In The Revelation of the Monk of Eynsham, a knight who vowed to make the pilgrimage to Jerusalem but who failed to keep his oath tells the visionary that each night he is transported back to the exact location where his journey broke off the previous dawn and that demons at first light drag him back to purgatory, his torment eased ever so slightly the closer he makes his slow way to Jerusalem. The living cannot complete this task for the dead knight, and the living cannot pray him out of needing to finish it. His unfinished business is his alone to complete. There are, of course, many puzzles left to the reader’s imagination in this brief anecdote. For example, it is unclear how exactly the knight travels at night, whether he is a reanimated corpse that rides a dead horse, or walks, or crawls, or something else. Likewise unknown is whether the living can see him or help him on his way by offering a faster mode of transportation or a reliable means of crossing bodies of water. The knight mentions that feebleness of strength, bad weather, and ‘sharpness of the way’ impede his journey, but offers no further particulars. Because the reader is not privileged to see the knight in his revenant form but only to hear second-hand his brief report as to what happens to him every night, what the dead knight looks or sounds or smells like while briefly back on earth remains unknowable. Middle English literature rarely offers its readers anything so exotic as the Norse draugr or the blood-hungry demon knights found in the Middle French text Perlesvaus, but it does have its share of revenants, resurrected corpses, headless knights, and perhaps even a corpse bride or two, all of which offer an opinion on those figures who exist between the living and the dead. This paper explores the presentation in Middle English literature of one particular type of ghost who refuses to be forgotten by the living, the revenant. Texts considered in the paper include The Revelation of the Monk of Eynsham, Handlyng Synne, Sir Amadace, The Trental of St. Gregory, The Gesta Romanorum, The Awntyrs off Arthure at the Terne Wathelyne, The Gast of Gy, and Piers Plowman B. The method is close reading.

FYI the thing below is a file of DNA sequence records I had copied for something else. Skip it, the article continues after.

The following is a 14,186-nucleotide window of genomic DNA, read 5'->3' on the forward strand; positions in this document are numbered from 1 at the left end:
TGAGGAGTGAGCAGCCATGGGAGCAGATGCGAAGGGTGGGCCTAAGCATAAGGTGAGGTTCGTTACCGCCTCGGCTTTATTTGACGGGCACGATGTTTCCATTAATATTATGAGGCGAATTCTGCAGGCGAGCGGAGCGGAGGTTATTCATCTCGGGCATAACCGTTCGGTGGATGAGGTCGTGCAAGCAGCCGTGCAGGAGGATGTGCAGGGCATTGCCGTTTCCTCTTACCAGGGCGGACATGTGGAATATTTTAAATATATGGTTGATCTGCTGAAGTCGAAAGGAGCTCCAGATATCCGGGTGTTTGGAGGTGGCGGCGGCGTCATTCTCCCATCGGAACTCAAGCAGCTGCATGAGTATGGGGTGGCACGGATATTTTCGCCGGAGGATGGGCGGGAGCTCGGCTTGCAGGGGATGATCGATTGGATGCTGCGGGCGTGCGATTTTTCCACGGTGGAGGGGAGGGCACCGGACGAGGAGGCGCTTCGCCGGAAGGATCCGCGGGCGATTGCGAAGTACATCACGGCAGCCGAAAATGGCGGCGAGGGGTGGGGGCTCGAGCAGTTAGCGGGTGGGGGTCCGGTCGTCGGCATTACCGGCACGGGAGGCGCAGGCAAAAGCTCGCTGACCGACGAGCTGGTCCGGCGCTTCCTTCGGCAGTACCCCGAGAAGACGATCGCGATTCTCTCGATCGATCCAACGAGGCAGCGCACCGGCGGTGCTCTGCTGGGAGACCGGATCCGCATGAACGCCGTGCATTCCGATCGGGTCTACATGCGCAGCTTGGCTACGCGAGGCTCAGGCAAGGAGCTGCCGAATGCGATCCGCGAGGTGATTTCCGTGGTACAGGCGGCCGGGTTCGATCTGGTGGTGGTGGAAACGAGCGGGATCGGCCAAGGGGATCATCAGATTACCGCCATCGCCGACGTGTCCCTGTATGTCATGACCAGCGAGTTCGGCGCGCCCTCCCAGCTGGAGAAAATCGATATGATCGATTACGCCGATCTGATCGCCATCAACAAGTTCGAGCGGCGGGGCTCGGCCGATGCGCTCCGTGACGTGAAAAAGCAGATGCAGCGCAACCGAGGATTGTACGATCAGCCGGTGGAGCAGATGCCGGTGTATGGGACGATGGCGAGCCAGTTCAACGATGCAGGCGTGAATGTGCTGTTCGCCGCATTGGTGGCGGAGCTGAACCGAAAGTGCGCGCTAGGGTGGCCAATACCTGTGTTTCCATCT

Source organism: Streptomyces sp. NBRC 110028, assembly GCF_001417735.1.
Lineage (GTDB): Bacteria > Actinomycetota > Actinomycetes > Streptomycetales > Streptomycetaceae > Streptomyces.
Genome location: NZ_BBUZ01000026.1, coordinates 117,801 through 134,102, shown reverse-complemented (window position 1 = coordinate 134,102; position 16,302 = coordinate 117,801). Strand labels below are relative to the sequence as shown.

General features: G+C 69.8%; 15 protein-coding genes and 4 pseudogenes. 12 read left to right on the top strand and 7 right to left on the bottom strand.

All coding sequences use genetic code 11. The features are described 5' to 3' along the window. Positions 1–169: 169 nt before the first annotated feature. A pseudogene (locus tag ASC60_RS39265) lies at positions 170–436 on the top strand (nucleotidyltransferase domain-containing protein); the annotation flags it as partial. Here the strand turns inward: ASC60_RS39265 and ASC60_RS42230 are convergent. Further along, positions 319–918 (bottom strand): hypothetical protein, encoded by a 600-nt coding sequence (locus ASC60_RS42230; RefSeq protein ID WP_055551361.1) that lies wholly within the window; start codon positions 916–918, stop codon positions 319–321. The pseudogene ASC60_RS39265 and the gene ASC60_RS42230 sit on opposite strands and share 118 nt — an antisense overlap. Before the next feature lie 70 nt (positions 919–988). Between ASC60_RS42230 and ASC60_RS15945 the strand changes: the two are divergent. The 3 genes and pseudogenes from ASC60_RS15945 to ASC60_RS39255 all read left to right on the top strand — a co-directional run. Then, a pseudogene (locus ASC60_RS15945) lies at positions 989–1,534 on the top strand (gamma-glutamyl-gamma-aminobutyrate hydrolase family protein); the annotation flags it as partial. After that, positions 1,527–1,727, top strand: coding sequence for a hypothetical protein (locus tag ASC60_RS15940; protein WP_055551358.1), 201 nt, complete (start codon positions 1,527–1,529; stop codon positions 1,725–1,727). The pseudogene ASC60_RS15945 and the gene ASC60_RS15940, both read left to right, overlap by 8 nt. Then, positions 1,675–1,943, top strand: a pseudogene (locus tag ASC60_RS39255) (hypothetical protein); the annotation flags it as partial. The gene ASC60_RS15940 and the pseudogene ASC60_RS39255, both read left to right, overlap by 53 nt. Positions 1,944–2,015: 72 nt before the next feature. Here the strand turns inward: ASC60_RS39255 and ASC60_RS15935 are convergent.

Medieval memoria helped focus the self toward the superlunary; memory’s place in the virtuous holism of prudence allowed devotional recollection to insulate Christian subjects against the earthly, fallen, and mundane. What, then, when mnemonic cues seemed to emanate from the fallen world? In Geoffrey of Monmouth’s Historia Regum Britanniae and the later, Galfridian-inflected romance Awntyrs off Arthure at the Terne Wathelyne, landscape – the earthly matter of Britain – manifests strange, ecological appeals to prudential memory. While the historico-literary treatment of landscape per se helped enfold sublunar landscape toward superlunary prudentia, these imagined histories lack the prudential confidence of less territorially acquisitive works.
In one of the most moving and poignant passages of the fourteenth-century medieval romance Sir Orfeo, Orfeo’s self-imposed exile in the wilderness is contrasted with his former mode of life as the king of Winchester. The trope of memory plays a vital role in this passage as the luxuries and regal comforts of Orfeo’s kingly past are compared with his present state of penitent contrition to mark the extent of his spiritual progression. I wish to analyse this passage, together with an examination of its language and eschatological imagery, in order to discuss the importance of memory as a crucial structuring motif in the romance.